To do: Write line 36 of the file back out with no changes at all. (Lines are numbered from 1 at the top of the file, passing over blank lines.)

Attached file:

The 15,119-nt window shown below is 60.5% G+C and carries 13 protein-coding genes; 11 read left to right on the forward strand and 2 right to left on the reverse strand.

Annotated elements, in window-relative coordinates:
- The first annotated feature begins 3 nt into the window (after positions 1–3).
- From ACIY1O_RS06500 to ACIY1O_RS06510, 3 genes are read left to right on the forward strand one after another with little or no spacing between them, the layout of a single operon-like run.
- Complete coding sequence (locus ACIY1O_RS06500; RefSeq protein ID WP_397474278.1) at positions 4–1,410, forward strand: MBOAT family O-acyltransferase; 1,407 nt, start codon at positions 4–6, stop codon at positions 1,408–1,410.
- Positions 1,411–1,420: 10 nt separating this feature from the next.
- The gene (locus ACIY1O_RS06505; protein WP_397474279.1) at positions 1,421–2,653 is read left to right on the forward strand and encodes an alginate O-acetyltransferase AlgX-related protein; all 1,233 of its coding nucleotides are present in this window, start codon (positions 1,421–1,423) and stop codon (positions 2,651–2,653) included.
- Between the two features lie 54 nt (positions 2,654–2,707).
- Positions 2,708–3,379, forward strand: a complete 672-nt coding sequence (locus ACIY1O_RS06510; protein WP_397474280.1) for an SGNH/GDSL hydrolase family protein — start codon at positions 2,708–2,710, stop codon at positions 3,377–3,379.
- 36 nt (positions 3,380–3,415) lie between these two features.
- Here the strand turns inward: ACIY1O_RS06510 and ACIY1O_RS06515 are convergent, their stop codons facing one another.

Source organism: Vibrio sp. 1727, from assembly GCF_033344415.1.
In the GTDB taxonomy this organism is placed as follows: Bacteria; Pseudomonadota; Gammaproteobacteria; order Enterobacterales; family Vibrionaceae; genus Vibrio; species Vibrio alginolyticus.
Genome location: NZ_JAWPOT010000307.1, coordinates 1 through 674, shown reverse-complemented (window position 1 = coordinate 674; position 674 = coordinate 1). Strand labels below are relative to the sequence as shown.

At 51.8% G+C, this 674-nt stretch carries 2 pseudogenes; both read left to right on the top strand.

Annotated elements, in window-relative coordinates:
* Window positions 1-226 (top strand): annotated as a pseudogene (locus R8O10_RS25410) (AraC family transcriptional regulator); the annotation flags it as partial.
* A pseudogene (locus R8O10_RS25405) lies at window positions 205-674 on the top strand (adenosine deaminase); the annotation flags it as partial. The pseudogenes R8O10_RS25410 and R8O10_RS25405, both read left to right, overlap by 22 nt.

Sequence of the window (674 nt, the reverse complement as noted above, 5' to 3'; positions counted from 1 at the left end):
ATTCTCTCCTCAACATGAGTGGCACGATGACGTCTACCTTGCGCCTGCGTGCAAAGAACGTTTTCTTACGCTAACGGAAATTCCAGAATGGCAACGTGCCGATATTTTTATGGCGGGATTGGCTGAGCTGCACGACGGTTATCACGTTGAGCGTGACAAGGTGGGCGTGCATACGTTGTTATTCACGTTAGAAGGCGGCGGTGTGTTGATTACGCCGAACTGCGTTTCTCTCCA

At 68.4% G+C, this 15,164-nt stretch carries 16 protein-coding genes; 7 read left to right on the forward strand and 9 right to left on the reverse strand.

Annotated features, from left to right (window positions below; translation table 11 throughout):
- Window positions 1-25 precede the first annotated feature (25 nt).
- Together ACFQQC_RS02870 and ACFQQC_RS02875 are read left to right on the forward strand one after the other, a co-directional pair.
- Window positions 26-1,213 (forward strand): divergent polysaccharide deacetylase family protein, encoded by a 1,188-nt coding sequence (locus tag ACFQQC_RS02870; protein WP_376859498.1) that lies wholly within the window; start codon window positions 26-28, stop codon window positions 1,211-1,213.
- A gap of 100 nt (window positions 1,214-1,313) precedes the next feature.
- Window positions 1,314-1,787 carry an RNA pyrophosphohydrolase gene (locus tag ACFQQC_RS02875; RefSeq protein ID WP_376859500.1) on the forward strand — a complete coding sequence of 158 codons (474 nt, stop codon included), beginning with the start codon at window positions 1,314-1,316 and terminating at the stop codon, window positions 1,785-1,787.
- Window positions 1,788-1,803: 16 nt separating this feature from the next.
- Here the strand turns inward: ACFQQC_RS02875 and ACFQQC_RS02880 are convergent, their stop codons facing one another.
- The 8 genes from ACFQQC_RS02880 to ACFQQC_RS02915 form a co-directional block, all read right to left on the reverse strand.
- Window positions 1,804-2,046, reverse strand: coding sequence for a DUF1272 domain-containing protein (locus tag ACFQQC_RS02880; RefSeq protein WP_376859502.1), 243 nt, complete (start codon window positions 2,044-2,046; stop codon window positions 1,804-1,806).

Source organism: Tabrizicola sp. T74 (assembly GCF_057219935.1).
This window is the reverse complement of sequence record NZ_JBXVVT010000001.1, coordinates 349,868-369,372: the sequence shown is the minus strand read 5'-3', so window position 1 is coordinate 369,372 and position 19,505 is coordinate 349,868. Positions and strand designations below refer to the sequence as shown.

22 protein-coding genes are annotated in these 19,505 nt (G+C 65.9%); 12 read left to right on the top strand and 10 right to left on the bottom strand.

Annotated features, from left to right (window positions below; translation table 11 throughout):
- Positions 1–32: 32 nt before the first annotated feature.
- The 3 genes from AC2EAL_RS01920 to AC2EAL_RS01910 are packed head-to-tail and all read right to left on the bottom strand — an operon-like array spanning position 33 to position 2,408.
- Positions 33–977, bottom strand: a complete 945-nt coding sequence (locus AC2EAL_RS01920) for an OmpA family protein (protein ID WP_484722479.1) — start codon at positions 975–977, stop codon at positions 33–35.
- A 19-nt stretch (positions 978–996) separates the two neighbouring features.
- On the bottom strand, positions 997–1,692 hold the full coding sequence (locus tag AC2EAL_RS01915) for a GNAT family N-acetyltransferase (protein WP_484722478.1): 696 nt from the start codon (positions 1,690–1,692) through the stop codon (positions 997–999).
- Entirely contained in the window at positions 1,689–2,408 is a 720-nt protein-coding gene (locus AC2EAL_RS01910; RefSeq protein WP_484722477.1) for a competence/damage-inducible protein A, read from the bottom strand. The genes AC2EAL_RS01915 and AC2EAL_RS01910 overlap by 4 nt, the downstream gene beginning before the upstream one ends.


- Positions 1–32: 32 nt before the first annotated feature.